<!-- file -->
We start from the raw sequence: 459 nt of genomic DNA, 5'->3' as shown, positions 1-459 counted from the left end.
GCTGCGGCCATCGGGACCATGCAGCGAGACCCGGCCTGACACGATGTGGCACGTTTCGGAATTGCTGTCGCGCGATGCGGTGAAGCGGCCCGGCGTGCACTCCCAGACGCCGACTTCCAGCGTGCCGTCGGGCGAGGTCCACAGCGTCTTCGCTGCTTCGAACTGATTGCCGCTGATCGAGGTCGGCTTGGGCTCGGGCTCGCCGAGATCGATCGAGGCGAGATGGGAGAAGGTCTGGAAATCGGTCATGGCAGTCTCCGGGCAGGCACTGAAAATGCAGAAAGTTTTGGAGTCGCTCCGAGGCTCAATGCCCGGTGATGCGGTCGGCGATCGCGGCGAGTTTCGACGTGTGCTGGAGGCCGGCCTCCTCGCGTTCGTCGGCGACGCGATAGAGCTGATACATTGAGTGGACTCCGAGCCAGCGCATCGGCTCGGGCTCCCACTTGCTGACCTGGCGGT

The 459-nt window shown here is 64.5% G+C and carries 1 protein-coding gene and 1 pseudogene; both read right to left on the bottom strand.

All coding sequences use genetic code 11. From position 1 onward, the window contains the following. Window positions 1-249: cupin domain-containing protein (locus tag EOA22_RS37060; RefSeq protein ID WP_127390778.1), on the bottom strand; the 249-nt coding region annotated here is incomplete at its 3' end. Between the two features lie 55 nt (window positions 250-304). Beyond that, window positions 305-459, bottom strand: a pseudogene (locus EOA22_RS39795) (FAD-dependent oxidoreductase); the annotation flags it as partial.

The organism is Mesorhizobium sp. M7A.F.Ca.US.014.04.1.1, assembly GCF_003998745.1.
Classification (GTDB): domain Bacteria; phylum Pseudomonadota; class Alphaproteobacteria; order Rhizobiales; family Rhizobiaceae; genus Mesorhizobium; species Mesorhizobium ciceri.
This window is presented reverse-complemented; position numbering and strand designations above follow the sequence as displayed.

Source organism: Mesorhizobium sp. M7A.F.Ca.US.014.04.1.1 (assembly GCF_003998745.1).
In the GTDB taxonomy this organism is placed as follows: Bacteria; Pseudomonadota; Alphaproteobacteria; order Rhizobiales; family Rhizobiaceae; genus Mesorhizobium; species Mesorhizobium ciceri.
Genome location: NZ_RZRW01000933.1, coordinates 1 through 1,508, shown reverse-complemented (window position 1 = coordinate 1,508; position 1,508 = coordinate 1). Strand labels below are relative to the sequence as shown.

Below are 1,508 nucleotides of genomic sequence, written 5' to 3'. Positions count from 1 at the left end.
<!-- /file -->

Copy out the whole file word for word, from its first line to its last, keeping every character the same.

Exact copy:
We start from the raw sequence: 459 nt of genomic DNA, 5'->3' as shown, positions 1-459 counted from the left end.
GCTGCGGCCATCGGGACCATGCAGCGAGACCCGGCCTGACACGATGTGGCACGTTTCGGAATTGCTGTCGCGCGATGCGGTGAAGCGGCCCGGCGTGCACTCCCAGACGCCGACTTCCAGCGTGCCGTCGGGCGAGGTCCACAGCGTCTTCGCTGCTTCGAACTGATTGCCGCTGATCGAGGTCGGCTTGGGCTCGGGCTCGCCGAGATCGATCGAGGCGAGATGGGAGAAGGTCTGGAAATCGGTCATGGCAGTCTCCGGGCAGGCACTGAAAATGCAGAAAGTTTTGGAGTCGCTCCGAGGCTCAATGCCCGGTGATGCGGTCGGCGATCGCGGCGAGTTTCGACGTGTGCTGGAGGCCGGCCTCCTCGCGTTCGTCGGCGACGCGATAGAGCTGATACATTGAGTGGACTCCGAGCCAGCGCATCGGCTCGGGCTCCCACTTGCTGACCTGGCGGT

The 459-nt window shown here is 64.5% G+C and carries 1 protein-coding gene and 1 pseudogene; both read right to left on the bottom strand.

All coding sequences use genetic code 11. From position 1 onward, the window contains the following. Window positions 1-249: cupin domain-containing protein (locus tag EOA22_RS37060; RefSeq protein ID WP_127390778.1), on the bottom strand; the 249-nt coding region annotated here is incomplete at its 3' end. Between the two features lie 55 nt (window positions 250-304). Beyond that, window positions 305-459, bottom strand: a pseudogene (locus EOA22_RS39795) (FAD-dependent oxidoreductase); the annotation flags it as partial.

The organism is Mesorhizobium sp. M7A.F.Ca.US.014.04.1.1, assembly GCF_003998745.1.
Classification (GTDB): domain Bacteria; phylum Pseudomonadota; class Alphaproteobacteria; order Rhizobiales; family Rhizobiaceae; genus Mesorhizobium; species Mesorhizobium ciceri.
This window is presented reverse-complemented; position numbering and strand designations above follow the sequence as displayed.

Source organism: Mesorhizobium sp. M7A.F.Ca.US.014.04.1.1 (assembly GCF_003998745.1).
In the GTDB taxonomy this organism is placed as follows: Bacteria; Pseudomonadota; Alphaproteobacteria; order Rhizobiales; family Rhizobiaceae; genus Mesorhizobium; species Mesorhizobium ciceri.
Genome location: NZ_RZRW01000933.1, coordinates 1 through 1,508, shown reverse-complemented (window position 1 = coordinate 1,508; position 1,508 = coordinate 1). Strand labels below are relative to the sequence as shown.

Below are 1,508 nucleotides of genomic sequence, written 5' to 3'. Positions count from 1 at the left end.